Scene & Heard

Vinyl records find new appeal in younger audience

Spencer Smyth’s record collection in his living room. ERIC SCHUCHT – THE CRESWELL CHRONICLE

Sony Music announced last June that they would resume manufacture of vinyl records for the first time in almost three decades. That same month, the area saw the grand opening of its newest record shop: Moon Rock Records. More and more people who grew up listening to music on CDs are now turning to records.
”Maybe it’s just some sort of resistance to the modern age of MP3s,” said Callie Dean, co-owner of Moon Rock Records.”There’s definitely been the boom that they’ve been talking about for like a decade now.”
The area boasts a large community of record collectors and is home to many record shops, some of which have been around for decades. The yearly Eugene Record Convention, one of the largest of its kind in the northwest, will be celebrating its 30th year of operation this month.
”Eugene has a lot of really deep music heads, Dean said. ”You’ve got your nostalgic dad type, the young hip kids like me or your DJs who clearly understand vinyls final.”
One of those DJs is University of Oregon student Spencer Smyth who has been interested in vinyl since high school. After having been exposed to records at a friend’s house he quickly became a fan. He got his first record player the Christmas of 2013 and has been collecting records ever since.
”I was used to having music on a CD or on an iPod, where it’s not quite the same experience,” Smyth said. ”Digital is just like a frozen dinner, you just pop it in and it’s super easy and convenient, but then vinyl is like cooking up a five-star meal.”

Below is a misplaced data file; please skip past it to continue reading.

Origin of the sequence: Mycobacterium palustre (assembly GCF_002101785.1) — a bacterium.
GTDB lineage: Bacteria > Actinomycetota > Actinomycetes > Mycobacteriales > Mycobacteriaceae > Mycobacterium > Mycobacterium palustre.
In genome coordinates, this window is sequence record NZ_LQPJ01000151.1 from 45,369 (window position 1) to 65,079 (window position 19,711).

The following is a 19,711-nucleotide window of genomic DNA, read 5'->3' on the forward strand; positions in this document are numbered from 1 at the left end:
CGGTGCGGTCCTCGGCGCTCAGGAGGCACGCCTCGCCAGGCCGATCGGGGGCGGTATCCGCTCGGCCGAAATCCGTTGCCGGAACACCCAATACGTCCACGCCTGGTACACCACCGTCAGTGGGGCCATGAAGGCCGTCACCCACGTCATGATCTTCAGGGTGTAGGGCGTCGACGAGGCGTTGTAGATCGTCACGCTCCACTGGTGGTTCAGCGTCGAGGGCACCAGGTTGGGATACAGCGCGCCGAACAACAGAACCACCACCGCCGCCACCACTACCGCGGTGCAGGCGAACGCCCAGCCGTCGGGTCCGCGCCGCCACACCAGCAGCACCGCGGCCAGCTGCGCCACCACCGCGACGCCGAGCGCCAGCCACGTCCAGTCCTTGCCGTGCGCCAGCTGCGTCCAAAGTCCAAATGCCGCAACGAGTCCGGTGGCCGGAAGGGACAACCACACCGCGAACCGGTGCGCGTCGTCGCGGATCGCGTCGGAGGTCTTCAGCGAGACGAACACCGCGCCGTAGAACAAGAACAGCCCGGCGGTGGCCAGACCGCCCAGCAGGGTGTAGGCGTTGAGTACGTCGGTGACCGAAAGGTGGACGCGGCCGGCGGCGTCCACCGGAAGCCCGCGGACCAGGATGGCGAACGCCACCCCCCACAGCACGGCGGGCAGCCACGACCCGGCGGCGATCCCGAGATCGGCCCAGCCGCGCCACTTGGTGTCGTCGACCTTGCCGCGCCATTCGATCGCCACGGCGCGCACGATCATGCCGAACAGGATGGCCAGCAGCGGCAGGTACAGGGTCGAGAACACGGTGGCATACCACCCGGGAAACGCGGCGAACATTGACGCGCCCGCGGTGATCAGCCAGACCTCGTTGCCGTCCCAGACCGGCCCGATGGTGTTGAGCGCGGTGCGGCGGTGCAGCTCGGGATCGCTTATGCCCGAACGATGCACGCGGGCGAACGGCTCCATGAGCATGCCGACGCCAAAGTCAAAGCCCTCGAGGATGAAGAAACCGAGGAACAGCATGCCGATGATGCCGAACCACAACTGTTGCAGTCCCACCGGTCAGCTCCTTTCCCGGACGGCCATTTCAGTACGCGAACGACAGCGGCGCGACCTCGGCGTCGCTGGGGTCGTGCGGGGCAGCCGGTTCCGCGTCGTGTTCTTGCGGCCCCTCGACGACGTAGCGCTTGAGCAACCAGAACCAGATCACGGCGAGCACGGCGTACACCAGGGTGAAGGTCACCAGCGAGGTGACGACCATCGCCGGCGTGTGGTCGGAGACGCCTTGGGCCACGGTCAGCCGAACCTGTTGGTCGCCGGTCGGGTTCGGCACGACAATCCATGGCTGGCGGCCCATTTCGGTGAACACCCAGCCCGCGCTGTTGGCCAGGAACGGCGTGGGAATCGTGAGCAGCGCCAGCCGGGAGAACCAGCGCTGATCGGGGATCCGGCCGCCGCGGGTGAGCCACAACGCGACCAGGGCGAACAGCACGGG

Symth’s collection has since grown to over 500 records as he aspires to become a professional turntable disc jockey, or DJ. He is a huge fan of ’60s jazz, ’70s soul and film soundtracks – which he samples to remix into his own songs.
Dean said she believes it’s the delayed gratification that makes records more appealing. The joy of discovering something unusual or hard to find is what attracts people to the medium.
”It’s the search that makes it special. That’s what it is for me – being able to find some weird, obscure one-hit wonder guys who only made one record ever in the ’60s,” Dean said. ”I find that stuff way more interesting.”
Symth said he loves the hunt for a particular beat or song snippet that he can manipulate with his computer to create his own tracks. He’s performed at various venues in town, such as Voodoo Doughnuts and WOW Hall. He hopes to one day DJ full-time while continuing to listen to vinyl records all along the way.
”It’s my favorite way to listen to music that’s been invented,” Smyth said.
Moon Rock Records located in downtown Eugene at 277 W. 8th St. and is open noon to 8 p.m., Wednesday through Sunday.



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